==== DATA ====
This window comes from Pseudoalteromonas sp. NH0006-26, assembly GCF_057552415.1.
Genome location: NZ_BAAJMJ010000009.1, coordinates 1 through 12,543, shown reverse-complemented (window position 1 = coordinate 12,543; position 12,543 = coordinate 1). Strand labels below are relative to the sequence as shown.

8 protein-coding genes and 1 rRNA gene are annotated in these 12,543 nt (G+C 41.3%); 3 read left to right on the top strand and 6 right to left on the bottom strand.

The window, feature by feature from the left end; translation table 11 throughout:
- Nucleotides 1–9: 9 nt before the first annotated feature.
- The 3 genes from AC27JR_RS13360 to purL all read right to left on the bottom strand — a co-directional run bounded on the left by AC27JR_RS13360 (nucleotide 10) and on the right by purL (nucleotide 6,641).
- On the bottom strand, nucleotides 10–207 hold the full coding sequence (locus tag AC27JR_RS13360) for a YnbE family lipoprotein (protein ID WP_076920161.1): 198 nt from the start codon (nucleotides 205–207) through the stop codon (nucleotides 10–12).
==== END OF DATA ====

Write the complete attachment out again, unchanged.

This window comes from Pseudoalteromonas sp. NH0006-26, assembly GCF_057552415.1.
Genome location: NZ_BAAJMJ010000009.1, coordinates 1 through 12,543, shown reverse-complemented (window position 1 = coordinate 12,543; position 12,543 = coordinate 1). Strand labels below are relative to the sequence as shown.

8 protein-coding genes and 1 rRNA gene are annotated in these 12,543 nt (G+C 41.3%); 3 read left to right on the top strand and 6 right to left on the bottom strand.

The window, feature by feature from the left end; translation table 11 throughout:
- Nucleotides 1–9: 9 nt before the first annotated feature.
- The 3 genes from AC27JR_RS13360 to purL all read right to left on the bottom strand — a co-directional run bounded on the left by AC27JR_RS13360 (nucleotide 10) and on the right by purL (nucleotide 6,641).
- On the bottom strand, nucleotides 10–207 hold the full coding sequence (locus tag AC27JR_RS13360) for a YnbE family lipoprotein (protein ID WP_076920161.1): 198 nt from the start codon (nucleotides 205–207) through the stop codon (nucleotides 10–12).